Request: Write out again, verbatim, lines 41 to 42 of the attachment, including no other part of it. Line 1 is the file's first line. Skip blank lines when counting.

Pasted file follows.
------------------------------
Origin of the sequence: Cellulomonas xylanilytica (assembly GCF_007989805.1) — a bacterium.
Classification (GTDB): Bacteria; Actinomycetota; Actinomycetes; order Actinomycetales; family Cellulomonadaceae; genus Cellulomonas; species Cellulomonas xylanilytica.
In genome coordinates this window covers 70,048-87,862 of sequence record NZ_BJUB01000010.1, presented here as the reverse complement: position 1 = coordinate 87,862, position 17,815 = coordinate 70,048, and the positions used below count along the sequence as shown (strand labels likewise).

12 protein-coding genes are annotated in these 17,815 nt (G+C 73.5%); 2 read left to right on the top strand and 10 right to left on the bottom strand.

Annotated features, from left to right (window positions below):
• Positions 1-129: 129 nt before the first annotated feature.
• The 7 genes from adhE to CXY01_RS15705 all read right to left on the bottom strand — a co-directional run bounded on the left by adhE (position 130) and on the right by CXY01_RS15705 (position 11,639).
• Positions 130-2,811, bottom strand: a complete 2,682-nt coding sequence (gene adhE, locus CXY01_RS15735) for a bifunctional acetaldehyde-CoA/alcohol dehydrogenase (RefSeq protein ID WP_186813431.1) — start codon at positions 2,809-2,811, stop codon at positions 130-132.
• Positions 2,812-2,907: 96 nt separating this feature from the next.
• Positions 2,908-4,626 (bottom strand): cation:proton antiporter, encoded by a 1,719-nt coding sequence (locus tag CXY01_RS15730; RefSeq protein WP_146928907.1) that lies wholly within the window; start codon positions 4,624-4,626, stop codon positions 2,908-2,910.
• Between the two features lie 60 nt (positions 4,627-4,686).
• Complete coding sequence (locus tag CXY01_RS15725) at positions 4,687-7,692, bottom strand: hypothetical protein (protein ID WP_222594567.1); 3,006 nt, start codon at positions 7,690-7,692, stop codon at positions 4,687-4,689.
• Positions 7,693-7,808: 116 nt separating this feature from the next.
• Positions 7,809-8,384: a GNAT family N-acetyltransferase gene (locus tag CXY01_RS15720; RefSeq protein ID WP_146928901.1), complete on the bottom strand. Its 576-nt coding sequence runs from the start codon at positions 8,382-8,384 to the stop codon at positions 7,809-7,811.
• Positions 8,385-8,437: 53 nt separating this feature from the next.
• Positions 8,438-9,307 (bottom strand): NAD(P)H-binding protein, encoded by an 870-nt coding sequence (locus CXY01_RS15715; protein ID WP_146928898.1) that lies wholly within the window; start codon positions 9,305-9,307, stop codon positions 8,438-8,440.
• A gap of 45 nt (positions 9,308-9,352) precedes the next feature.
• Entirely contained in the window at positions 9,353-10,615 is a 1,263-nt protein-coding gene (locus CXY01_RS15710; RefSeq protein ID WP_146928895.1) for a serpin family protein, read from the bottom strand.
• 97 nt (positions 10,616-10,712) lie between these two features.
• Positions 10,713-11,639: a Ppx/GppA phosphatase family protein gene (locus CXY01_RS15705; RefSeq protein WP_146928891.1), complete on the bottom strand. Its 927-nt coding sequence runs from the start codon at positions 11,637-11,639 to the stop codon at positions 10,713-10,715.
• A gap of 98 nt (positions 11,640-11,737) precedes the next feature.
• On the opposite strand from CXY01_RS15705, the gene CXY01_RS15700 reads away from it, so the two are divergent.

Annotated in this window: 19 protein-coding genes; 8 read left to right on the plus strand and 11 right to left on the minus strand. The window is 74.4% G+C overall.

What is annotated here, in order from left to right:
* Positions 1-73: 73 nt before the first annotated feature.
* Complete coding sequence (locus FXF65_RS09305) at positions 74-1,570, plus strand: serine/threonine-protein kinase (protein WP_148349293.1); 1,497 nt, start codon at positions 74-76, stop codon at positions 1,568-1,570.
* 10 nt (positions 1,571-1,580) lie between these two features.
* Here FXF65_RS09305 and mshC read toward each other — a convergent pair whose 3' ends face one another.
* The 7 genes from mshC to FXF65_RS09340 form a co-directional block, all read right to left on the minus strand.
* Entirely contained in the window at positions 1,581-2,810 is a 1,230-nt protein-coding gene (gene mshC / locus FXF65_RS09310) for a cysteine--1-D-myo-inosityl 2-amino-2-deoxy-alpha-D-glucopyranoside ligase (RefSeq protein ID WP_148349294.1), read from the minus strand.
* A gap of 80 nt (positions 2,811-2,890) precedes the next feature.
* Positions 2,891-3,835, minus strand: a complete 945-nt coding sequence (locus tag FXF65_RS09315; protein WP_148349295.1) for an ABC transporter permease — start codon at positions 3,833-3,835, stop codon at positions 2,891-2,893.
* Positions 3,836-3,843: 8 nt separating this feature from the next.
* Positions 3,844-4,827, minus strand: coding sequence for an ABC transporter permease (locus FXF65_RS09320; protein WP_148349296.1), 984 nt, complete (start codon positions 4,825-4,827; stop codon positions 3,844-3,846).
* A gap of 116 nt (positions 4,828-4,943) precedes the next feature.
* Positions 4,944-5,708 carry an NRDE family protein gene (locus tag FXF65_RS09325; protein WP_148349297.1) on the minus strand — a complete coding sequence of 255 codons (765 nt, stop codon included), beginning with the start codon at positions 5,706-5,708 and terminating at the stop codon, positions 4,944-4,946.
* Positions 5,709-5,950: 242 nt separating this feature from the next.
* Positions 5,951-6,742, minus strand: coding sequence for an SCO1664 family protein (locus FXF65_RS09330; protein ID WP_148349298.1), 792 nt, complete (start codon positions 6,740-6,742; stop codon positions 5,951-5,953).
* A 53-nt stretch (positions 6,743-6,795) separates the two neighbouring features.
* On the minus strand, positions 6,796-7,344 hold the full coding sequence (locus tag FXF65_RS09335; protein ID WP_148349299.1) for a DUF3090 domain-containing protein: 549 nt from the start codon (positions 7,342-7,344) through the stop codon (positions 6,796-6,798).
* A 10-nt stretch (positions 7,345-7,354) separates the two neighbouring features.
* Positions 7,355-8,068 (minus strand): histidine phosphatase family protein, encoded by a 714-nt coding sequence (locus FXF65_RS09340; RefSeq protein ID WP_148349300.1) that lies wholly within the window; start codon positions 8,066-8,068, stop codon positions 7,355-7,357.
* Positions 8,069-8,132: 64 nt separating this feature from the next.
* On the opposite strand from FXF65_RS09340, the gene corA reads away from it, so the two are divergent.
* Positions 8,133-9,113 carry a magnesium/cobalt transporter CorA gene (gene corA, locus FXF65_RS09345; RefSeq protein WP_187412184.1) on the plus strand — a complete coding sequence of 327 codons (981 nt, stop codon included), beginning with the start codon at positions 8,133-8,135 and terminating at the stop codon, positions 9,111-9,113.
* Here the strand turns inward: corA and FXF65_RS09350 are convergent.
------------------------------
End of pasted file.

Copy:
* A 10-nt stretch (positions 7,345-7,354) separates the two neighbouring features.
* Positions 7,355-8,068 (minus strand): histidine phosphatase family protein, encoded by a 714-nt coding sequence (locus FXF65_RS09340; RefSeq protein ID WP_148349300.1) that lies wholly within the window; start codon positions 8,066-8,068, stop codon positions 7,355-7,357.